Data collected from 12 countries worldwide revealed a staggering £12,600 pay gap between the salaries of men and women
International networking group Global Women in PR (GWPR) revealed at the ICCO Global Summit 2016 the results from their first gender pay gap survey of men and women working in the Global PR industry. On top of the £12,600 pay gap, the survey also provided an important insight into work-life balance and working practices that might provide a clue as to why more women are not better represented at the top of a profession where they make up the majority of the workforce.
The survey, conducted by leading research company OnePoll on behalf of GWPR, revealed an average global PR salary of £57,200, with men earning on average 19% more at £67,600 compared to women at £55,000. Whilst salaries are very similar at a junior level in PR; when it comes to more senior roles it is a very different picture. For example, a male in-house Board PR Director earns an average salary of £110,000, compared to his female equivalent on £97,000 – a £13,000 pay gap. The survey also showed that more than a third of men (36%) working in PR agencies are at board director level, compared to only 16% of women who have broken through the glass ceiling.
When considering asking for a promotion or pay rise, 21% of men were very confident in doing so, unlike women (10%). Further gender differences surrounded balancing childcare and work commitments. This was described as more challenging by women (78%) than men (58%). The sharing of domestic chores was fairly evenly split with 47% claiming to divide the chores, although 41% of the women surveyed believed they did more than half!
In today’s connected, world one of the most surprising facts to emerge was the lack of opportunity to work from home. 70% were not allowed to work from home on a weekly basis, with 15% never allowed to do this. The average working week for a PR professional is 45 hours and an encouraging two-thirds believe they have a good work-life balance.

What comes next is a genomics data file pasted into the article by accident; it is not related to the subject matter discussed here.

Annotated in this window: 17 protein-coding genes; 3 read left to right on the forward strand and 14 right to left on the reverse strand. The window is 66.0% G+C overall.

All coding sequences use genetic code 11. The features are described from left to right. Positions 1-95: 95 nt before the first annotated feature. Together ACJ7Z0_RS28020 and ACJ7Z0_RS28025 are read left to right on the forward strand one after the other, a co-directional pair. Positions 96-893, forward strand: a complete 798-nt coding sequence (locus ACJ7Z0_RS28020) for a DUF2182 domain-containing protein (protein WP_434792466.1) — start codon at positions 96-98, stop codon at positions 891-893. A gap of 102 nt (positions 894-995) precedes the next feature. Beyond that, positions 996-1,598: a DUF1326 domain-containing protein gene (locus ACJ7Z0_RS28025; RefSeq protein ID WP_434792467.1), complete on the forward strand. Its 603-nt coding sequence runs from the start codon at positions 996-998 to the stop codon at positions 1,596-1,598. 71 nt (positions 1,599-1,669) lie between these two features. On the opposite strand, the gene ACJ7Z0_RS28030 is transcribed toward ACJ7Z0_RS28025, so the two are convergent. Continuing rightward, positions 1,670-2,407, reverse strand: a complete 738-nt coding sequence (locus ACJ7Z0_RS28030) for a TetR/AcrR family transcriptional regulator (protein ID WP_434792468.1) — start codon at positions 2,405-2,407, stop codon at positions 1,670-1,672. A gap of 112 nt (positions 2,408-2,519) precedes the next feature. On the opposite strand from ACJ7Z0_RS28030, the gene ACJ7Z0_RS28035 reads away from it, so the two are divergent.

Commenting on the survey findings, Alice Weightman, CEO and founder of executive search firm, Hanson Search, said “If we want to tackle these issues – the gender imbalance at the executive level and the gender pay gap – then we need to look beyond the role of women alone. We need to look at the role of men and fathers as well. We - as employees, as businesses, as colleagues - must remove the stigma against men who request flexible working and shared parental leave. It’s just one small step, but it’s a necessary one if we want to achieve gender equality in the higher ranks of businesses.”
GWPR co-founders Angela Oakes and Susan Hardwick commented: “The findings revealed a much higher pay gap than perhaps anticipated and considering the world in which we now operate, with 24hour access to technology, it is hard to see why there cannot be more flexibility in the workplace.
“Flexibility is important, but so too is looking at the skill sets that women need to help them reach the top. Business training and tackling confidence issues are two key areas worthy of attention. Retaining talented women so that the boardroom has a better gender balance makes sound business sense. As many studies have shown – a balanced boardroom improves business performance.”
Francis Ingham, Director General of the PRCA and CEO of ICCO announced an important initiative last month that includes gender pay gap reporting in its kitemark accreditation for UK consultancies for the first time – this should be a global initiative.
*Hanson Search is a strong supporter of gender balance across industries. As well as supporting this GWPR initiative at the 2016 ICCO Global Summit, they commissioned a 2013 study on gender balance in communications and sponsored the IPA's 2016 Women of Tomorrow Awards. CEO Alice Weightman runs a podcast highlighting the careers of successful women in the industry, 'Inspiring Stories.'
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